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Home Affairs Committee finds little has improved in provision of asylum accommodation

Summary:

New report says Government is failing asylum seekers housed in "degrading" accommodation

Date of Publication:
18 December 2018

Home Affairs Committee finds little has improved in provision of asylum accommodation

18 December 2018
EIN

Parliament's Home Affairs Committee yesterday released a new report looking at the provision of accommodation for asylum seekers.

You can read the 41-page report here in PDF format or here in HTML format.

The Committee published a detailed report on asylum accommodation in January 2017 and it says it has returned to the subject due to concerns raised in recent months about the Government's handling of the process to replace the COMPASS contracts for providing asylum accommodation.

In its 2017 report, the Home Affairs Committee found that "in too many cases Providers are placing people in accommodation that is substandard, poorly maintained and, at times, unsafe. Some of this accommodation is a disgrace and it is shameful that some very vulnerable people have been placed in such conditions."

The Committee finds that nearly two years after its previous report, very little has improved and mistrust by local authorities of central government has deepened.

The Committee says the Home Office needs to show greater urgency about the degrading conditions in which vulnerable asylum seekers are being housed.

Member of the Home Affairs Committee, Stuart McDonald MP said: "Local authorities have lost confidence in the system because the Government has failed to listen and respond to their concerns. Glasgow, Manchester, Wolverhampton and communities across the UK have done so much to support those seeking asylum in the UK. Yet, the Government has done little to support them.

"In the final weeks before contracts for asylum accommodation worth billions of pounds are agreed, the Government must ensure they provide for a long-term, workable partnership with local authorities. The local authorities who step up and continue the UK's proud tradition of providing asylum must not be placed at a financial disadvantage because of it. Equally, the responsibility must be shared more widely, and distributed between more authorities, to correct the unfairness of the current arrangements.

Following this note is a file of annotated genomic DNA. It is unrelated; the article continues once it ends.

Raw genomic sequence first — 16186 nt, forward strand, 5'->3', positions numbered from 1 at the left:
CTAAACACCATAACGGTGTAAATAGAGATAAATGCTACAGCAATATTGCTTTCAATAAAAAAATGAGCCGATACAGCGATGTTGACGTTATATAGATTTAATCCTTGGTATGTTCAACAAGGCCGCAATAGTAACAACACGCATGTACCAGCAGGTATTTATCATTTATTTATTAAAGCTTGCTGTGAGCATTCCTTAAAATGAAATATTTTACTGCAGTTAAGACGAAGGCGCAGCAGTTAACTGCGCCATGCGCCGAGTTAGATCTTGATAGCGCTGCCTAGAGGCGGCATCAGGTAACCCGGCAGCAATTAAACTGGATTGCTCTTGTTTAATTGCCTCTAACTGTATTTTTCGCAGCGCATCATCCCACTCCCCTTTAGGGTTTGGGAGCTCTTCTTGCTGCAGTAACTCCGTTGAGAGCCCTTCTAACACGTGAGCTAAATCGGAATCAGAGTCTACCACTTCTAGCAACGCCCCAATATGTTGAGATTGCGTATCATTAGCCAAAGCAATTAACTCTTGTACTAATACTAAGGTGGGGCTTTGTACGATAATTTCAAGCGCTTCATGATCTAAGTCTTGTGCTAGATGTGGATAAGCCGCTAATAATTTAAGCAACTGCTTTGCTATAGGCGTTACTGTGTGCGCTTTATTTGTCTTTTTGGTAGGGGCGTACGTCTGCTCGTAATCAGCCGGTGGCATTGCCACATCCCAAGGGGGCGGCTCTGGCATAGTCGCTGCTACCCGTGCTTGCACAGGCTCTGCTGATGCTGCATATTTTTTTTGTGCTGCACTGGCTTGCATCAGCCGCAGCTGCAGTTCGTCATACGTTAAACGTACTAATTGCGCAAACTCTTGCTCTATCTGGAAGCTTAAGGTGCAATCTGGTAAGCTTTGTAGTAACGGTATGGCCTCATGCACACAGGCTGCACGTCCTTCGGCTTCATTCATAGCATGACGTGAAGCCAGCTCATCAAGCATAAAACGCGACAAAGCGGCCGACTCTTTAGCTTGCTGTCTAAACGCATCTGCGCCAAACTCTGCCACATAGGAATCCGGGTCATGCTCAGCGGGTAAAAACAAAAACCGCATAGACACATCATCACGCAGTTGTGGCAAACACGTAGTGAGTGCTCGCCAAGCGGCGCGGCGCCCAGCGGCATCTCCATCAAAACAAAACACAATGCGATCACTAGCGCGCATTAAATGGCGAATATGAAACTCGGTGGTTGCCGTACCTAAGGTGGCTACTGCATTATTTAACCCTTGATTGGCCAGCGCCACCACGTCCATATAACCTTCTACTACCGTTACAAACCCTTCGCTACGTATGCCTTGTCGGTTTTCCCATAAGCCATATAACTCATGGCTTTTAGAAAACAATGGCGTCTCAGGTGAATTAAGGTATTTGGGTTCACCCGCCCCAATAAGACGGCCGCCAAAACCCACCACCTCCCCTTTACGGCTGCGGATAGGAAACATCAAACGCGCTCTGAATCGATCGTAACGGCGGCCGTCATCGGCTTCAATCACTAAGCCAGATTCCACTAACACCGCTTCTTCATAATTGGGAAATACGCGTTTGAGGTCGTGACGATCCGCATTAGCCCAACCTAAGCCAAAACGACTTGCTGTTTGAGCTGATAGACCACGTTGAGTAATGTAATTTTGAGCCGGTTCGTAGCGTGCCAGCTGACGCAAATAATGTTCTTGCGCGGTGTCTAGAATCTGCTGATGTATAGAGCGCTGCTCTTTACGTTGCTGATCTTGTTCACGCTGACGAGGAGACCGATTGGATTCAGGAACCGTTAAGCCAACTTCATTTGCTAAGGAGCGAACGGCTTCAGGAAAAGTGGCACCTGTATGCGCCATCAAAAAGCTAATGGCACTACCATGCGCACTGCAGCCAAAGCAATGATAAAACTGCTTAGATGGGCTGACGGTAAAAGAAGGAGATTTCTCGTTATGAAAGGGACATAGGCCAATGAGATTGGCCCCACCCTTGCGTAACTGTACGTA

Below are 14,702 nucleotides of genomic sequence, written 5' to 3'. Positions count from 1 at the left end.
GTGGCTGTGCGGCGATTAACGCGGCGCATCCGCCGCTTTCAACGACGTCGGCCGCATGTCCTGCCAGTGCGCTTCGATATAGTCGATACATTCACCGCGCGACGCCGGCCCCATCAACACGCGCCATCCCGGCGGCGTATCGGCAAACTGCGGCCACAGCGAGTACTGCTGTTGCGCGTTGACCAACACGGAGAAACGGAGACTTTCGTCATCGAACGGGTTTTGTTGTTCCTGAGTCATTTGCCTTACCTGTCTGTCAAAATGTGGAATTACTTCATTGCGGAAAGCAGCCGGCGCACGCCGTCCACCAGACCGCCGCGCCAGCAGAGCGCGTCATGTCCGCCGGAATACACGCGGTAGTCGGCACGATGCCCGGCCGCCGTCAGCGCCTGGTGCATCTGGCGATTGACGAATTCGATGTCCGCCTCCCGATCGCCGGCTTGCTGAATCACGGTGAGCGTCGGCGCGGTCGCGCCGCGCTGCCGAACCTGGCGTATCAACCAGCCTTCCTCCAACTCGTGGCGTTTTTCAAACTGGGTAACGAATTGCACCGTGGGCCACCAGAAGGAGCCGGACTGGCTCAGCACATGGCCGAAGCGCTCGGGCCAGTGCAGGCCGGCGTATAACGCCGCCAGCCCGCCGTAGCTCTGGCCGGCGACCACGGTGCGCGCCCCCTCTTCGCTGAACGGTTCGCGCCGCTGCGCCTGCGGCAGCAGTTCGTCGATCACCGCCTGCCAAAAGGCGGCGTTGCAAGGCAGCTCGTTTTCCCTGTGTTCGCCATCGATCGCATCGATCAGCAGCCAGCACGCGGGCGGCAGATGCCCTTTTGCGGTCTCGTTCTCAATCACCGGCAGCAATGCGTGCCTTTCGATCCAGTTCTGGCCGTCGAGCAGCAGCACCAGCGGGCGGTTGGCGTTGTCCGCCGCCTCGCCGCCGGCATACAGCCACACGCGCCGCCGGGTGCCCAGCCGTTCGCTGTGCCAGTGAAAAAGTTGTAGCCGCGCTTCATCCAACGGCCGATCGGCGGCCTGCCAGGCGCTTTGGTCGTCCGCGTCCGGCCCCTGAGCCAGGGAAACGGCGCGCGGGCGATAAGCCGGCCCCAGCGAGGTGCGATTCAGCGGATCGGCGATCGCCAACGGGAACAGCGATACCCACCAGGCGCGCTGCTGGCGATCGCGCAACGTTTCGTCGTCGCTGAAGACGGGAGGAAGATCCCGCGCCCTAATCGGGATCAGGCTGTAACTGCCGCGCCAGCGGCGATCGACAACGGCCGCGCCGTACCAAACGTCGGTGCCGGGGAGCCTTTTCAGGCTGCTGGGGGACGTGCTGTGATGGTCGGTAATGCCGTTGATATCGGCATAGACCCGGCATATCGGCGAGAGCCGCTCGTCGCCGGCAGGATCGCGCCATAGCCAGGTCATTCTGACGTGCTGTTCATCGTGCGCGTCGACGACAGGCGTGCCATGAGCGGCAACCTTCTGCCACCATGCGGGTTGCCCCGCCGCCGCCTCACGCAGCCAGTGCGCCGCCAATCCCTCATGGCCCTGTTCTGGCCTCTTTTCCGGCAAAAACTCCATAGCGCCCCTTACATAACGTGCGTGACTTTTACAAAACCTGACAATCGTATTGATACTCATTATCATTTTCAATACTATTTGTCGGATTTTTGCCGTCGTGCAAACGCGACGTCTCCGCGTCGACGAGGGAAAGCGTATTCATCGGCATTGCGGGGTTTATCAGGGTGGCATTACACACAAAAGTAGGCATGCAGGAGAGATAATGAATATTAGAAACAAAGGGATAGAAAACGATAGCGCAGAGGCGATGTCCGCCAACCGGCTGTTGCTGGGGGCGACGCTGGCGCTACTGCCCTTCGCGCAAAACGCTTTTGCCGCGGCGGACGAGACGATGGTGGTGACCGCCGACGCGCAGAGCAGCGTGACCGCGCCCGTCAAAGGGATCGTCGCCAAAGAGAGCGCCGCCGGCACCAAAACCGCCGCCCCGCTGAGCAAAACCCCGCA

"We must remember that this is fundamentally about providing safe accommodation to individuals fleeing desperate circumstances. On too many occasions the quality of housing provided has fallen far below what is acceptable. The new asylum accommodation contract must be the beginning of comprehensive reforms that bring an end to the constant examples of mouldy, damp, vermin infested conditions that asylum seekers experience now."

Responding the report, Dr Lisa Doyle, Director of Advocacy at the Refugee Council, said: "This report highlights once again the often unacceptable standard of asylum accommodation and the need for a more robust inspection regime to ensure that people seeking asylum receive housing that is safe, habitable and appropriate to their needs.

"Local authorities have a key role to play in both the planning and delivery of asylum accommodation, yet their expertise is not being utilised due to a lack of engagement by the Home Office. It is not surprising that the report finds local authorities feeling increasingly frustrated by the Home Office's approach to asylum accommodation contracts. This stands in stark contrast to the high level of engagement the Home Office has with local authorities to plan and deliver the government's resettlement programme. We call on the Home Office to take the good practice from their approach to engagement on resettlement and mirror this in their approach to asylum accommodation."